Pressure Mounting on Lankan CJ to Quit Post
COLOMBO: The Bar Association of Sri Lanka (BASL) and the Minister of Foreign Affairs Mangala Samaraweera are mounting pressure on the controversial Supreme Court Chief Justice, Mohan Peiris, to resign and make way for the re-instatement of his impeached and sacked predecessor, Shirani Bandaranayake.
According to the BASL, on January 9, the day on which it was clear that the incumbent Sri Lankan President, Mahinda Rajapaksa, was losing the Presidential election, Pieris was discussing with him ways and means of annulling the result.
“It is reiterated and emphasized that, it is absolutely essential for the Chief Justice and members of the judiciary to remain strictly separate and uninvolved in political and executive decisions,” a BASL statement said. The BASL has since been boycotting the CJ. He was not invited to the Asian Attorneys General Conference here on Monday.
Immediately after assuming office, Foreign Minister Mangala Samaraweera petitioned the CID to probe an attempt by Rajapaksa and his cohorts, including CJ Mohan Peiris, to stage a military-backed coup. Subsequently, the AG had sanctioned the investigation.
While applying psychological pressure, lawyers are also trying to oust Peiris on purely legal grounds. They maintain that there was no vacancy when he was appointed CJ in 2013. Serving Chief Justice Shirani Bandaranayake had not been removed as per procedure, and therefore, there was no vacancy, argues BASL activist J C Weliamuna.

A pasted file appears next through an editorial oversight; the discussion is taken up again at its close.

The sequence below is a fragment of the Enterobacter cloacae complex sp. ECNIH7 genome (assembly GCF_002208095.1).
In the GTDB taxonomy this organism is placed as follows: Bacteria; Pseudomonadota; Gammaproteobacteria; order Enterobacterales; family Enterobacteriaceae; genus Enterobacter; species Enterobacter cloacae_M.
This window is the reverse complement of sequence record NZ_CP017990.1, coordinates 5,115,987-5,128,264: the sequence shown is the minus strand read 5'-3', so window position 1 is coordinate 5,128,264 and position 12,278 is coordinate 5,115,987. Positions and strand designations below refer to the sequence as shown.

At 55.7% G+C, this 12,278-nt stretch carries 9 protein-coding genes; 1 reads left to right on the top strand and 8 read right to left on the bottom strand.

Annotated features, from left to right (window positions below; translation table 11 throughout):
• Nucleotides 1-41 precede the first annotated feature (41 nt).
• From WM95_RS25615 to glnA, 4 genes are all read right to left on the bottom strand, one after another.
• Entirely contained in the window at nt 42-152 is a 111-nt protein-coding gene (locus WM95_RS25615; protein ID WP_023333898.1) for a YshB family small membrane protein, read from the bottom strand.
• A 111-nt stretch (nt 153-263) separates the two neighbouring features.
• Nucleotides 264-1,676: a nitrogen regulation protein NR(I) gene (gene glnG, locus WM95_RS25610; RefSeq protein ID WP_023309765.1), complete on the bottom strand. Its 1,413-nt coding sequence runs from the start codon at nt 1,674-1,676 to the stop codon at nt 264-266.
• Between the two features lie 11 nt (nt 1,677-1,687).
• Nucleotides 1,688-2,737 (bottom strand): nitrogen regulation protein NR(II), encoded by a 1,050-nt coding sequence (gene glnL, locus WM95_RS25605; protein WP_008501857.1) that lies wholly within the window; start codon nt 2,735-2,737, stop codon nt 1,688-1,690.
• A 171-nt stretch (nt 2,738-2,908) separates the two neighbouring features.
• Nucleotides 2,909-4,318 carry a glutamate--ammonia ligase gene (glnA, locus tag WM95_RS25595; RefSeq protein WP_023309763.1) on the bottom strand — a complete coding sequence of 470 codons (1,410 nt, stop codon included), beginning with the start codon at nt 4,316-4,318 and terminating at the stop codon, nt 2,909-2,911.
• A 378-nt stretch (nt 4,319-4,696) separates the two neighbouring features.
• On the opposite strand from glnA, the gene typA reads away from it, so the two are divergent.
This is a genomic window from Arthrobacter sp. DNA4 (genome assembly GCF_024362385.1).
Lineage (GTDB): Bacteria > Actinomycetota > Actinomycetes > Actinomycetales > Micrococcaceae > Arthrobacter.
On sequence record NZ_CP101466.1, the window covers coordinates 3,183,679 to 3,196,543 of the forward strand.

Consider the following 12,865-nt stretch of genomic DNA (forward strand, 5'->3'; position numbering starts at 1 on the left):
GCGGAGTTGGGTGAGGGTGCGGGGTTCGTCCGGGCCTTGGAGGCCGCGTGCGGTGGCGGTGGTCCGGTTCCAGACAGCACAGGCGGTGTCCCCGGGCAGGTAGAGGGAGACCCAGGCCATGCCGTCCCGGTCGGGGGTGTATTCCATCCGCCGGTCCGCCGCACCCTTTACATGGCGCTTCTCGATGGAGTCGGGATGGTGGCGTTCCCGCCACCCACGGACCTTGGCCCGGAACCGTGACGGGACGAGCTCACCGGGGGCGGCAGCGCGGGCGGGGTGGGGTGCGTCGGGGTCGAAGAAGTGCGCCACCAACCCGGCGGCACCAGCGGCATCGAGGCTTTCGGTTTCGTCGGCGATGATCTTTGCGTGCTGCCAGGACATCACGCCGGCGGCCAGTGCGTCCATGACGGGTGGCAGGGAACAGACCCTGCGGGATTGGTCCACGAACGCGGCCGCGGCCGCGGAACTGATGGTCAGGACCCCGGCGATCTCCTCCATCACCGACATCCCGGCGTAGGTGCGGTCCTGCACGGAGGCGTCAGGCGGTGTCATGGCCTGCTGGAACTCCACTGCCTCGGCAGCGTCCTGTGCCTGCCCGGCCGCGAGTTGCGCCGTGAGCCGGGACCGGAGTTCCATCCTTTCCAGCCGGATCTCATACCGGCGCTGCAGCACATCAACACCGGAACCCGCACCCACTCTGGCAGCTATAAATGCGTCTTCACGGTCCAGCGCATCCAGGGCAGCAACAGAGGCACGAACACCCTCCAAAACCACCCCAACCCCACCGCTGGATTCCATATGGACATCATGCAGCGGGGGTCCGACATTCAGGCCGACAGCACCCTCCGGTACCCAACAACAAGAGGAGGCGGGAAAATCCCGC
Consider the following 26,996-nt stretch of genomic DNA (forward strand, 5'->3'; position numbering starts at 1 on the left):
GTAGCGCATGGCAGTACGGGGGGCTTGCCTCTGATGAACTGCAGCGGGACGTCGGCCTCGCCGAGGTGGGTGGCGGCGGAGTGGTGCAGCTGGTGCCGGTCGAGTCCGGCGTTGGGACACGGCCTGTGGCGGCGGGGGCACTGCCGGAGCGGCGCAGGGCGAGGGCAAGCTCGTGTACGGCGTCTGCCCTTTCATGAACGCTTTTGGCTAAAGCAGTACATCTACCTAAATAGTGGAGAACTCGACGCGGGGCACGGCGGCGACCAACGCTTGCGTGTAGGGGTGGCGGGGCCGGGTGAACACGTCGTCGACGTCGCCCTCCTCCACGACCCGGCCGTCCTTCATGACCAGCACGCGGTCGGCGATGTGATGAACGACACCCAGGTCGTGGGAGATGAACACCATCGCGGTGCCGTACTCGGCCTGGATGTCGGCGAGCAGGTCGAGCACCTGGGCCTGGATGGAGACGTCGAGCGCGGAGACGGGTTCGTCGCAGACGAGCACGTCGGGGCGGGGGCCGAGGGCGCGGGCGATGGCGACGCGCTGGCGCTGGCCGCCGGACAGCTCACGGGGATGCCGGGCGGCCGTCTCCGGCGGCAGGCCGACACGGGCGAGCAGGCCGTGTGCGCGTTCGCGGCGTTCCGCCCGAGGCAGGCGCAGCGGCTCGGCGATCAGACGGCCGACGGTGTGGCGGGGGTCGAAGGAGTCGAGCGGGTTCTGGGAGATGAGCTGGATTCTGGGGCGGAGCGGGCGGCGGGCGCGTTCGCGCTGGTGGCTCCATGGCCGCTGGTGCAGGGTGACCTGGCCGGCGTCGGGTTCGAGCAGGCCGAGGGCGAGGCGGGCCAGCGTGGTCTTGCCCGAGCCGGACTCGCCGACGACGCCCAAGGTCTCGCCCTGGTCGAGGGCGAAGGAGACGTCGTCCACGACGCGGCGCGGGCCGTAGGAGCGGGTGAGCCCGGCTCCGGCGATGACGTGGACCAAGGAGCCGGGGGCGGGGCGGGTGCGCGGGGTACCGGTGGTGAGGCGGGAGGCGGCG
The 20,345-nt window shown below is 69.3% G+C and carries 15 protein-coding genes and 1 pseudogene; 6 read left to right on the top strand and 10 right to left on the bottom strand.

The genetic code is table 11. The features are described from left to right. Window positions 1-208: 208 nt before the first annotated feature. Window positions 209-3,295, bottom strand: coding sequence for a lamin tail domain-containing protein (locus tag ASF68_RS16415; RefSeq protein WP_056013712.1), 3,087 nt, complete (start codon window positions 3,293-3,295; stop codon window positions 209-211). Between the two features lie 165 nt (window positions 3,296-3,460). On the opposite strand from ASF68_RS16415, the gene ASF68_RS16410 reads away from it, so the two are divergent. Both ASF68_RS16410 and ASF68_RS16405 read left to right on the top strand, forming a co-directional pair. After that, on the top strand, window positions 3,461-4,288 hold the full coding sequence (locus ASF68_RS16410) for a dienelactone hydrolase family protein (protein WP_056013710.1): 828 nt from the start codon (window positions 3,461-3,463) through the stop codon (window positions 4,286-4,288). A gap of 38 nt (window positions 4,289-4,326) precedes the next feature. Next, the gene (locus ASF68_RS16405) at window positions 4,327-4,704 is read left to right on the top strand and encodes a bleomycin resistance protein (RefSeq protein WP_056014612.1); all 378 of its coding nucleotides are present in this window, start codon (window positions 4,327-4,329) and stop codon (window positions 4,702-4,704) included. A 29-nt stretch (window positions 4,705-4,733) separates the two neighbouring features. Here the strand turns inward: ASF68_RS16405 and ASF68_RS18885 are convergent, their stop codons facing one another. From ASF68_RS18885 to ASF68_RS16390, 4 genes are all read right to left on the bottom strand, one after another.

Explaining the flaw, lawyer and TNA MP, M A Sumanthiran, said that Parliament had not passed an appropriate resolution – a proper address to the President seeking the CJ’s removal on the basis of the findings of the Parliamentary Select Committee (PSC). What it passed was an old one which had set the impeachment process in motion.
Sumanthiran told Express that he had told parliament about this but the ruling party was in such a hurry, that the flaw was ignored.
“If he does not resign, he can be impeached. But that has to be done as per proper procedure,” said leading attorney K Neelakandan.